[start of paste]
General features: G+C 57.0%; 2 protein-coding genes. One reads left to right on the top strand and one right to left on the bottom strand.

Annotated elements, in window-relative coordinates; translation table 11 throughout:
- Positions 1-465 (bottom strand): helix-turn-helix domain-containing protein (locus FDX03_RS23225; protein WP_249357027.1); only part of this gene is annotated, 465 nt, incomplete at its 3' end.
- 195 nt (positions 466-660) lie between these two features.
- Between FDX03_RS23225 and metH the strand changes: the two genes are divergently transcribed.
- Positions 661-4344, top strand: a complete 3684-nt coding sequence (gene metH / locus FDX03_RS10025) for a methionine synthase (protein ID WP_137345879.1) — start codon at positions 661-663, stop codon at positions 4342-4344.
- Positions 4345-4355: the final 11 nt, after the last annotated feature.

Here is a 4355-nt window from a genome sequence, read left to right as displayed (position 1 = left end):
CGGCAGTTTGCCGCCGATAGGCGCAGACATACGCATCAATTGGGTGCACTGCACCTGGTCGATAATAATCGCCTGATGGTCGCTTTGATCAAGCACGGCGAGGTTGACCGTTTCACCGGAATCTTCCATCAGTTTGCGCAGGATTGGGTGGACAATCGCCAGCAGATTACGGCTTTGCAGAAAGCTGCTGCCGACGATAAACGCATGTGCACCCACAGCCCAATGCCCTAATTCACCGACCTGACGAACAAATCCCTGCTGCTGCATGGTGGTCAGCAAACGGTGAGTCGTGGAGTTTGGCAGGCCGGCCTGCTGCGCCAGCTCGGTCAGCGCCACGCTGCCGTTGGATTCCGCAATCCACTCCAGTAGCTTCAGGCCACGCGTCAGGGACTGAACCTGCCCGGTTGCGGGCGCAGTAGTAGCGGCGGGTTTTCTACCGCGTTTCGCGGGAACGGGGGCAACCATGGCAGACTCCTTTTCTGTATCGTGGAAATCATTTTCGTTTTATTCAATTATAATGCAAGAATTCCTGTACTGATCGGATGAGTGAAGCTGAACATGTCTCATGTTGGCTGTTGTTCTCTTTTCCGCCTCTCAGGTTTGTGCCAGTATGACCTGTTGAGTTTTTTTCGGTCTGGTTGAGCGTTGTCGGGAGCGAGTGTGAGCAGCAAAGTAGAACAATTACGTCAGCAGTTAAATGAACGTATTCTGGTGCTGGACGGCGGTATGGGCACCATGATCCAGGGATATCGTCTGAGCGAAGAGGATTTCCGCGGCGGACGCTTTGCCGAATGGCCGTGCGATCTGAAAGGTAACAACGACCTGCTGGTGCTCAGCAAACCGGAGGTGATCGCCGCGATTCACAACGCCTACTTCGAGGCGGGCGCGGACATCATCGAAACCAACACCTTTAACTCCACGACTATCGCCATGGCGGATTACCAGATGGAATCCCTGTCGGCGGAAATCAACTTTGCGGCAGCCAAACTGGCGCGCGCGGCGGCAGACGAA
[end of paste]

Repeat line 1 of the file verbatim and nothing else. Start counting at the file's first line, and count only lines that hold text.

General features: G+C 57.0%; 2 protein-coding genes. One reads left to right on the top strand and one right to left on the bottom strand.